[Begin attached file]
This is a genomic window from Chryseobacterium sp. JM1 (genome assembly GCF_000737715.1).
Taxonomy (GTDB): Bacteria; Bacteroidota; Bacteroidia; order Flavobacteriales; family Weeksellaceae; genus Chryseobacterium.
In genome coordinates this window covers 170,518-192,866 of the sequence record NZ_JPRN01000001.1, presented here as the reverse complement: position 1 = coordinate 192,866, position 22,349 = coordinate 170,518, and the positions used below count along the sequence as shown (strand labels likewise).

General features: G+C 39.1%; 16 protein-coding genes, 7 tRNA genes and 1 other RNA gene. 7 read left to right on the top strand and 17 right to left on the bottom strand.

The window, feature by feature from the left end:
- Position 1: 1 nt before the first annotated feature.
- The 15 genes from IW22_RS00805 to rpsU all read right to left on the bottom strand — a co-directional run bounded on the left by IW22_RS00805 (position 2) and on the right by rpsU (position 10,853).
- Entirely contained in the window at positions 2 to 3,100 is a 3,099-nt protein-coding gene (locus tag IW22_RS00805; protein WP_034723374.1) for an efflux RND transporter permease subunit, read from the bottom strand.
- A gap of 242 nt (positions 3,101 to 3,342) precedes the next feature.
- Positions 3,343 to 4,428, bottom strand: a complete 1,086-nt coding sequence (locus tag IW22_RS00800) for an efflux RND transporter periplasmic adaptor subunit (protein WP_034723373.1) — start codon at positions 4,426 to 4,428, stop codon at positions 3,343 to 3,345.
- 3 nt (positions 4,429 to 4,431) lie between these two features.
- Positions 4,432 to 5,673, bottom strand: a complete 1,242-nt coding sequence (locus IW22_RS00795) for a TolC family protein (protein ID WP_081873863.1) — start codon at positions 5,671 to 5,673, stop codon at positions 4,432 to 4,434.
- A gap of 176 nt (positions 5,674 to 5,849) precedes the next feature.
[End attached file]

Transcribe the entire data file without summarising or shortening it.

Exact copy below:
This is a genomic window from Chryseobacterium sp. JM1 (genome assembly GCF_000737715.1).
Taxonomy (GTDB): Bacteria; Bacteroidota; Bacteroidia; order Flavobacteriales; family Weeksellaceae; genus Chryseobacterium.
In genome coordinates this window covers 170,518-192,866 of the sequence record NZ_JPRN01000001.1, presented here as the reverse complement: position 1 = coordinate 192,866, position 22,349 = coordinate 170,518, and the positions used below count along the sequence as shown (strand labels likewise).

General features: G+C 39.1%; 16 protein-coding genes, 7 tRNA genes and 1 other RNA gene. 7 read left to right on the top strand and 17 right to left on the bottom strand.

The window, feature by feature from the left end:
- Position 1: 1 nt before the first annotated feature.
- The 15 genes from IW22_RS00805 to rpsU all read right to left on the bottom strand — a co-directional run bounded on the left by IW22_RS00805 (position 2) and on the right by rpsU (position 10,853).
- Entirely contained in the window at positions 2 to 3,100 is a 3,099-nt protein-coding gene (locus tag IW22_RS00805; protein WP_034723374.1) for an efflux RND transporter permease subunit, read from the bottom strand.
- A gap of 242 nt (positions 3,101 to 3,342) precedes the next feature.
- Positions 3,343 to 4,428, bottom strand: a complete 1,086-nt coding sequence (locus tag IW22_RS00800) for an efflux RND transporter periplasmic adaptor subunit (protein WP_034723373.1) — start codon at positions 4,426 to 4,428, stop codon at positions 3,343 to 3,345.
- 3 nt (positions 4,429 to 4,431) lie between these two features.
- Positions 4,432 to 5,673, bottom strand: a complete 1,242-nt coding sequence (locus IW22_RS00795) for a TolC family protein (protein ID WP_081873863.1) — start codon at positions 5,671 to 5,673, stop codon at positions 4,432 to 4,434.
- A gap of 176 nt (positions 5,674 to 5,849) precedes the next feature.